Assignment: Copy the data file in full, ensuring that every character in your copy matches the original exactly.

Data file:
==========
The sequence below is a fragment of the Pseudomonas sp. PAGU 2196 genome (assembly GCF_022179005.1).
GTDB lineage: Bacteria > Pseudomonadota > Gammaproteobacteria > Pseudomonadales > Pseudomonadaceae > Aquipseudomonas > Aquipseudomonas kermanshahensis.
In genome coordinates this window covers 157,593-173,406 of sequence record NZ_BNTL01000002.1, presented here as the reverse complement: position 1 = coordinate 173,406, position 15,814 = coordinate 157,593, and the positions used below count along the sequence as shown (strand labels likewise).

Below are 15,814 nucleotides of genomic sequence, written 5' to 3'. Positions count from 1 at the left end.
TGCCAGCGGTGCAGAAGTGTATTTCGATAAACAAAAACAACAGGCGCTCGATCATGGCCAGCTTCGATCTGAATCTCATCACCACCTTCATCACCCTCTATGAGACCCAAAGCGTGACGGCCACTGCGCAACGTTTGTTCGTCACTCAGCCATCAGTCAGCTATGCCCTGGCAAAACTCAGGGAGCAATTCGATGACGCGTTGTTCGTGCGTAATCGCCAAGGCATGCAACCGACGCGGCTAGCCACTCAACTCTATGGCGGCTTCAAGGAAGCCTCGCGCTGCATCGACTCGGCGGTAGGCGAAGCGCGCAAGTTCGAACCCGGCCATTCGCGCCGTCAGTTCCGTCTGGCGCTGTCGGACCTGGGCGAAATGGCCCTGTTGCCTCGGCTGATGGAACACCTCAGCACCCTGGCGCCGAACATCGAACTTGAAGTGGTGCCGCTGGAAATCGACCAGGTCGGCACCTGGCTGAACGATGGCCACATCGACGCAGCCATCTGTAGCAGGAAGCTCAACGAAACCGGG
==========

The sequence below is a fragment of the Pseudomonas sp. PAGU 2196 genome (assembly GCF_022179005.1).
GTDB lineage: Bacteria > Pseudomonadota > Gammaproteobacteria > Pseudomonadales > Pseudomonadaceae > Aquipseudomonas > Aquipseudomonas kermanshahensis.
In genome coordinates this window covers 157,593-173,406 of sequence record NZ_BNTL01000002.1, presented here as the reverse complement: position 1 = coordinate 173,406, position 15,814 = coordinate 157,593, and the positions used below count along the sequence as shown (strand labels likewise).

Below are 15,814 nucleotides of genomic sequence, written 5' to 3'. Positions count from 1 at the left end.
TGCCAGCGGTGCAGAAGTGTATTTCGATAAACAAAAACAACAGGCGCTCGATCATGGCCAGCTTCGATCTGAATCTCATCACCACCTTCATCACCCTCTATGAGACCCAAAGCGTGACGGCCACTGCGCAACGTTTGTTCGTCACTCAGCCATCAGTCAGCTATGCCCTGGCAAAACTCAGGGAGCAATTCGATGACGCGTTGTTCGTGCGTAATCGCCAAGGCATGCAACCGACGCGGCTAGCCACTCAACTCTATGGCGGCTTCAAGGAAGCCTCGCGCTGCATCGACTCGGCGGTAGGCGAAGCGCGCAAGTTCGAACCCGGCCATTCGCGCCGTCAGTTCCGTCTGGCGCTGTCGGACCTGGGCGAAATGGCCCTGTTGCCTCGGCTGATGGAACACCTCAGCACCCTGGCGCCGAACATCGAACTTGAAGTGGTGCCGCTGGAAATCGACCAGGTCGGCACCTGGCTGAACGATGGCCACATCGACGCAGCCATCTGTAGCAGGAAGCTCAACGAAACCGGG